Referring now to the drawing, the desoldering tool comprises generally a handle 2 which carries a replaceable heating unit 4, which handle and heating unit are commercially available as components of existing pencil type soldering irons, an adapter 6 which is carried by heating unit 4 and is disposed in a heat conductive rela- 3,172,382 Patented Mar. 9, 1965 tionship thereto, a replaceable hollow tip 8 which is carried by adapter 6 and is disposed in a heat conductive relationship thereto, a hollow tube It one end of which is aflixed to adapter 6 at a point in the wall of adapter 6 where there is opening 12 which extends as passageway 14 through adapter 6 to opening 16 in the end of adapter 6 which carries tip 8 and tube 10 then curving and extending a predetermined distance in the direction of handle 2 where a small rubber bulb 18, having only one opening 20, is ailixed to this end of tube 10 and whereby bulb 18 rests in a cooperative position against handle 2. There is thus created an unobstructed continuous passageway 22 through tip 8, adapter 6, tube 10 and into bulb 18 with heat being conducted from heating unit 4, when it is energized, through adapter 6 into tip 8 and into the tube 10 for a short distance from the point at which tube 10 is affixed to adapter 6.

In FIGURE 3 of the drawing, the hollow tip 8, as shown therein, is a commercially available cylindrically shaped copper soldering tip which has passageway 24 drilled through its center lengthwise from one end of the tip to the other end. One end of the tip 8 is conically shaped and the other end is threaded, with nut 26 threaded thereon an appropriate distance from the end, and such nut being permanently fixed in this position by brazing or other means.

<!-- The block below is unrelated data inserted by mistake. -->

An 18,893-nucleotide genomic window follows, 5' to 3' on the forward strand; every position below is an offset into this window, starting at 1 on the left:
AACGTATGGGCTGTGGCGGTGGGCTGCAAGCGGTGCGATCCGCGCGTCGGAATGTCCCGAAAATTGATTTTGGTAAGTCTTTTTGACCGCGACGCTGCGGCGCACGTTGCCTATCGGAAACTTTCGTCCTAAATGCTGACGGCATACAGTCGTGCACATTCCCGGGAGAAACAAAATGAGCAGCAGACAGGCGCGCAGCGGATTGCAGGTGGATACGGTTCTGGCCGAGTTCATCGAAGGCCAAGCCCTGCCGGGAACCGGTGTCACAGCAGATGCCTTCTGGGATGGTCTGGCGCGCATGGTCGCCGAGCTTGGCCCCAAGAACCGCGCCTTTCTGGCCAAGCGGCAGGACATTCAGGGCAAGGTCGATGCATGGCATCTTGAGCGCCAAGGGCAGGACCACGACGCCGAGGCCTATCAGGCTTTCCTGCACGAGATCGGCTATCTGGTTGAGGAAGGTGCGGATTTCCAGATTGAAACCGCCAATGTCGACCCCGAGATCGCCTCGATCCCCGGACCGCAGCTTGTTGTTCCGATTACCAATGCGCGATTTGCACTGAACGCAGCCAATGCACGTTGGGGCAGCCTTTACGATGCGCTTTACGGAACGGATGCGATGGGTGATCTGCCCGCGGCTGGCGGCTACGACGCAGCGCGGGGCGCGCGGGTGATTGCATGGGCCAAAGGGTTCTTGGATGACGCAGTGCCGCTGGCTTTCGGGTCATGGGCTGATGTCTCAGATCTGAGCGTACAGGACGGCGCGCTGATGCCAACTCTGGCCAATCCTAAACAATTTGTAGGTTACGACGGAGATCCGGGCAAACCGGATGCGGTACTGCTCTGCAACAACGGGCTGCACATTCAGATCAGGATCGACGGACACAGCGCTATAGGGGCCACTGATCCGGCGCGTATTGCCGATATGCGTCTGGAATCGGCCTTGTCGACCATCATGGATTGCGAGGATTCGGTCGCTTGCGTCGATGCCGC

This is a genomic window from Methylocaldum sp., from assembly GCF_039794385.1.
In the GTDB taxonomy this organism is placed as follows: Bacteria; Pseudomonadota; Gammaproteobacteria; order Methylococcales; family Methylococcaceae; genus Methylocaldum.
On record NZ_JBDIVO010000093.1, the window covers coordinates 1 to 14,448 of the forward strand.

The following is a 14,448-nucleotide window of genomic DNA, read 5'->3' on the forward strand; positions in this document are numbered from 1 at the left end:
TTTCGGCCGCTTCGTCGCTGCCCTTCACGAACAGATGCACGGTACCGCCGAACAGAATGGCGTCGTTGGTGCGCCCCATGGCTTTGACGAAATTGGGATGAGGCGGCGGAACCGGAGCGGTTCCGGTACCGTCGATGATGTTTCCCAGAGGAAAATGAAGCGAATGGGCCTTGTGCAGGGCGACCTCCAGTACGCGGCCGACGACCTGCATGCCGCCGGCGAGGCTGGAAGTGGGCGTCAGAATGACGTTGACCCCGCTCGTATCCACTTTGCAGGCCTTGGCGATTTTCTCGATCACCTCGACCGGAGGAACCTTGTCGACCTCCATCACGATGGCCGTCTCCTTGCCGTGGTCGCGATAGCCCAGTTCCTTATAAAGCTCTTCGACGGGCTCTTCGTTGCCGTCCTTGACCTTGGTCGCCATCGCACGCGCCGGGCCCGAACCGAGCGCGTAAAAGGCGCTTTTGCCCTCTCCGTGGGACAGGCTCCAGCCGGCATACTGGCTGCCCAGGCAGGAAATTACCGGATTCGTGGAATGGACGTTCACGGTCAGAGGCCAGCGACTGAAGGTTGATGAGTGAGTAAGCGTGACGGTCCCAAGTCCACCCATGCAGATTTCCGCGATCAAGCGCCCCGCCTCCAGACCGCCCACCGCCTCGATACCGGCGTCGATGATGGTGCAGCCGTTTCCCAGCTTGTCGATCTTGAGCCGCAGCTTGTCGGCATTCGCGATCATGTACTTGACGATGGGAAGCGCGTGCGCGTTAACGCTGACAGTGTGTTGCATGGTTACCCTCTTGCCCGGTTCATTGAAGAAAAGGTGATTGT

Nut 26 functions as an adequate seal at the junction of tip 8 and adapter 6 and also enables the person using the desoldering tool to readily remove and replace a hot tip with another shaped tip through the use of an appropriately sized nut driver (not shown).

The outside diameter, inside diameter, shape and length of tip 8 will be dependent upon the size and posit-ion of the solder joints to be desoldered. Tip 8 may be tinned or metal plated dependent upon preference which will result from consideration of cost and service life of the tip and such tip may also be made from other metal material which has heat transferring capabilities.

Adapter 6, as shown in FIGURE 3 of the drawing, is made from a low carbon steel rod with the end which connects with heating unit 4 being machined to a lesser diameter and threaded for predetermined distance from such end so that adapter 6 may be joined to heating unit 4 by screwing said threaded end into a matching drilled and threaded opening 28 in the end of heating unit 4.

Commencing at opening 16 in adapter 6, passageway 14 is threaded inward for a sufiicient distance to accommodate tip 8 when such is screwed in place.

The exterior surface of adapter 6 is metal plated with chrome or other suitable metal material to reduce heat loss through radiation.

The assembly of tip 8, heating unit 4 and adapter 6 by screwing them together is a preferred method of assembly, however, it is recognized that suitable slip joints could be fashioned which could accomplish the same result.

Tube 16 is fashioned from a suitably sized stainless steel tube and is appropriately curved as shown in FIG- URE 1 so that when bulb 18, when attached to it, will rest against handle 2. One end of tube 10 is inserted in adapter 6 at opening 12 and is permanently fixed by brazing or other suitable means. Stainless steel was chosen as the preferred material for tube 10 because of its slow heat transferring capabilities in order to limit the amount of heat being transferred to bulb 18. However, because the melted solder being sucked into tip 8 and part way into tube 10 must remain fluid and not solidify, sufficient heat has to be retained in tube 10 at this point. Tests showed that plating the exterior of tube 10 with chrome or other suitable metal material for a predetermined distance from opening 12 towards bulb 18 had the effect of reducing heat radiation in this area sufiiciently so that the temperature in passageway 22 at this point remained sufliciently high to retain melted solder contained in tube in a fluid state.